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28. THE RETURN
D'Artagnan was astounded by the terrible confidence of Athos; yet many things appeared very obscure to him in this half revelation. In the first place it had been made by a man quite drunk to one who was half drunk; and yet, in spite of the incertainty which the vapor of three or four bottles of Burgundy carries with it to the brain, d'Artagnan, when awaking on the following morning, had all the words of Athos as present to his memory as if they then fell from his mouth--they had been so impressed upon his mind. All this doubt only gave rise to a more lively desire of arriving at a certainty, and he went into his friend's chamber with a fixed determination of renewing the conversation of the preceding evening; but he found Athos quite himself again--that is to say, the most shrewd and impenetrable of men. Besides which, the Musketeer, after having exchanged a hearty shake of the hand with him, broached the matter first.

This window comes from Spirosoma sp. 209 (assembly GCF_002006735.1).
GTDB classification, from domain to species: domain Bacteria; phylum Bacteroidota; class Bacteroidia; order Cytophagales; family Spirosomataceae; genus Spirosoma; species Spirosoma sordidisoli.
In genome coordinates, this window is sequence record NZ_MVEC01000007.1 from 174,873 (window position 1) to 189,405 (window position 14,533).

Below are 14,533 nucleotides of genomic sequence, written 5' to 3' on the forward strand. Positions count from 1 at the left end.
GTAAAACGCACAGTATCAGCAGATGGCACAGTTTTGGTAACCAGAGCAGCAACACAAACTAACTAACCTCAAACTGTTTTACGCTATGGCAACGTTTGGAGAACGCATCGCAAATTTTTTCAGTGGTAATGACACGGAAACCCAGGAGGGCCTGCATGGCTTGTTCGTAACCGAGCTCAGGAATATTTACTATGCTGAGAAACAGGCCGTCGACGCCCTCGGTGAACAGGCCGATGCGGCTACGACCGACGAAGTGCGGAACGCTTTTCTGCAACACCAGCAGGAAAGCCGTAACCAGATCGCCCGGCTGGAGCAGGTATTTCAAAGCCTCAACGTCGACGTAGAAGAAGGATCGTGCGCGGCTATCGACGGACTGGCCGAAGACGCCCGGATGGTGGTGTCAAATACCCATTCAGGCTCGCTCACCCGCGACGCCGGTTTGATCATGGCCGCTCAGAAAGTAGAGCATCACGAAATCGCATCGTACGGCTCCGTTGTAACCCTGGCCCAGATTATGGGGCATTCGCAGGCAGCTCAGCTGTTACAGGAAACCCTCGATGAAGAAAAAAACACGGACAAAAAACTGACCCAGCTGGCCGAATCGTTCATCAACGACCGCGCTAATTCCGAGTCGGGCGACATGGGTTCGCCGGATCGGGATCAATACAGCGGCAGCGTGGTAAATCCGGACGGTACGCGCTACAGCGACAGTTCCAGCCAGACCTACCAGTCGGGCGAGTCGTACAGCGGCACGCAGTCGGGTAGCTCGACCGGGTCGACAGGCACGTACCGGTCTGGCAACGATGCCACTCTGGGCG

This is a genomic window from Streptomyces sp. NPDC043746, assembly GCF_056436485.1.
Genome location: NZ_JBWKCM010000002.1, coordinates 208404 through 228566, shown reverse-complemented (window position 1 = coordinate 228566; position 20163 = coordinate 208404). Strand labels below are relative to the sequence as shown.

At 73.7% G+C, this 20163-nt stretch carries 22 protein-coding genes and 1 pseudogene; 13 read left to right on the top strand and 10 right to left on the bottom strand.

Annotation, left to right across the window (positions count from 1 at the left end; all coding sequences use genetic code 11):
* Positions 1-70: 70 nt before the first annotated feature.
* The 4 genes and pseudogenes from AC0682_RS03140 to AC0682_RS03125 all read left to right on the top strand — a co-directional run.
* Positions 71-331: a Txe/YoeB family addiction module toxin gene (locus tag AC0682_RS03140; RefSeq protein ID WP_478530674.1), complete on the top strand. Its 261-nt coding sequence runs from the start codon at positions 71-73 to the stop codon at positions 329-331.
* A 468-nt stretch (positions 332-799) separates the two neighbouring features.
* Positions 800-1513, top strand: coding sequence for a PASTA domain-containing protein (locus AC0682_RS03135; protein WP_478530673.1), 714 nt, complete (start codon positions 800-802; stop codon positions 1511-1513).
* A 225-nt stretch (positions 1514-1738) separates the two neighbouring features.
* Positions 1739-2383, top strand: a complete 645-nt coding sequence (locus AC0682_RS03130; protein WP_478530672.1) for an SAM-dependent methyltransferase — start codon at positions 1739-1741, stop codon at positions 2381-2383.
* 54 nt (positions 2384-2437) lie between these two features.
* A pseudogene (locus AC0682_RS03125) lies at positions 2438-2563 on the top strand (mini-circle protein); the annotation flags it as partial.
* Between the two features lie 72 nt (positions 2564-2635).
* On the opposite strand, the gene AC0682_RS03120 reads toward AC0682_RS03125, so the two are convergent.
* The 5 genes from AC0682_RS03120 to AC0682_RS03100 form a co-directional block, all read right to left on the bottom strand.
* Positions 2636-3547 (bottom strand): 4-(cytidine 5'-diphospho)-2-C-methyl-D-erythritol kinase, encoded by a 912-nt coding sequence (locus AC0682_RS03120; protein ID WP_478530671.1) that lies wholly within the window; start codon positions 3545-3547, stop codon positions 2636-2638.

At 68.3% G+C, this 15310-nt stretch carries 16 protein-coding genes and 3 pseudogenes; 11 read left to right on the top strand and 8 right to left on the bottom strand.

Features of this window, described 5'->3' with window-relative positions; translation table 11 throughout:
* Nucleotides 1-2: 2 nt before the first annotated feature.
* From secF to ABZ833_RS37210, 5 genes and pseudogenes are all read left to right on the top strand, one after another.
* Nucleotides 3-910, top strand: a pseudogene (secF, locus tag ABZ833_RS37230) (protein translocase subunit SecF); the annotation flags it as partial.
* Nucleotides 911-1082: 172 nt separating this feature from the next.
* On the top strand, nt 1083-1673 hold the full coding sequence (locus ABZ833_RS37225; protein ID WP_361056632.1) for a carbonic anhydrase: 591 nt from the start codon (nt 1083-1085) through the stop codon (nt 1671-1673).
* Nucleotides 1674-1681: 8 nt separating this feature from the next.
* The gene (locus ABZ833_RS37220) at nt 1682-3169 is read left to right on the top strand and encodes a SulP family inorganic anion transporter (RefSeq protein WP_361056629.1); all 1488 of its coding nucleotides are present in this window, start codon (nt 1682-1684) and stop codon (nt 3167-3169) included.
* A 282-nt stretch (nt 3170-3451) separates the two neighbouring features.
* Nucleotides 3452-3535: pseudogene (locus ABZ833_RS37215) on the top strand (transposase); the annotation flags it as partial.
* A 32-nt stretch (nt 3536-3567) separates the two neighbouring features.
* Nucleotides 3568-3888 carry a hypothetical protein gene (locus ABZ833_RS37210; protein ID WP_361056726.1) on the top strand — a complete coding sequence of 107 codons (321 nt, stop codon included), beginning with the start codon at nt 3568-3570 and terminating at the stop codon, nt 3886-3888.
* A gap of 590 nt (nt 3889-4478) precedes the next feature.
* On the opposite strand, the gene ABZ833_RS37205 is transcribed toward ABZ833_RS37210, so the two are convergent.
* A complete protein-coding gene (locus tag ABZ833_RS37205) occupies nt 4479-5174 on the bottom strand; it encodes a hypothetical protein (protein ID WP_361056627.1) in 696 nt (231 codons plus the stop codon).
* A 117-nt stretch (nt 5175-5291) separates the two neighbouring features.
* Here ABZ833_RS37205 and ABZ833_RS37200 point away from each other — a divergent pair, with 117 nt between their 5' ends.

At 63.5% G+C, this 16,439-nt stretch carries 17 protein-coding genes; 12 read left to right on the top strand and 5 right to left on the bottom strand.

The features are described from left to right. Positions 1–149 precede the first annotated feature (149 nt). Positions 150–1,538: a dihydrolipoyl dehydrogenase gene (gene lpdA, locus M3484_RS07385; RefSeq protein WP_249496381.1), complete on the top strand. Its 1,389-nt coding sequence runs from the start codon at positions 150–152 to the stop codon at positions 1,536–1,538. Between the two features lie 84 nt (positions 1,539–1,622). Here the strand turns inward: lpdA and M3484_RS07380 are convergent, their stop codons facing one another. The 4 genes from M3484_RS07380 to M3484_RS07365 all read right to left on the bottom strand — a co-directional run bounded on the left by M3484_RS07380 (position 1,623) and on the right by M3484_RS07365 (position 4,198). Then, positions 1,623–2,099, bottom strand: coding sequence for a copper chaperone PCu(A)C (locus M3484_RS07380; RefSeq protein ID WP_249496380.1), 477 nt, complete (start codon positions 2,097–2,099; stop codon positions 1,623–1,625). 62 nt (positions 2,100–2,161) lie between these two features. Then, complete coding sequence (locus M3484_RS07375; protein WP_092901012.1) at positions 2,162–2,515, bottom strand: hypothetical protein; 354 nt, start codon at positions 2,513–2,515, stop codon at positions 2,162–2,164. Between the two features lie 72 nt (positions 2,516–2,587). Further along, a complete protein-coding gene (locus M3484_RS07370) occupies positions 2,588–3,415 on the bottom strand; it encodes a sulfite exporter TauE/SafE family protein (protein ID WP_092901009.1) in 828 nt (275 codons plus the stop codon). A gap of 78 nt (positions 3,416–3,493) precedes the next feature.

"I was pretty drunk yesterday, d'Artagnan," said he, "I can tell that by my tongue, which was swollen and hot this morning, and by my pulse, which was very tremulous. I wager that I uttered a thousand extravagances."
While saying this he looked at his friend with an earnestness that embarrassed him.
"No," replied d'Artagnan, "if I recollect well what you said, it was nothing out of the common way."
"Ah, you surprise me. I thought I had told you a most lamentable story." And he looked at the young man as if he would read the bottom of his heart.
"My faith," said d'Artagnan, "it appears that I was more drunk than you, since I remember nothing of the kind."
Athos did not trust this reply, and he resumed; "you cannot have failed to remark, my dear friend, that everyone has his particular kind of drunkenness, sad or gay. My drunkenness is always sad, and when I am thoroughly drunk my mania is to relate all the lugubrious stories which my foolish nurse inculcated into my brain. That is my failing--a capital failing, I admit; but with that exception, I am a good drinker."
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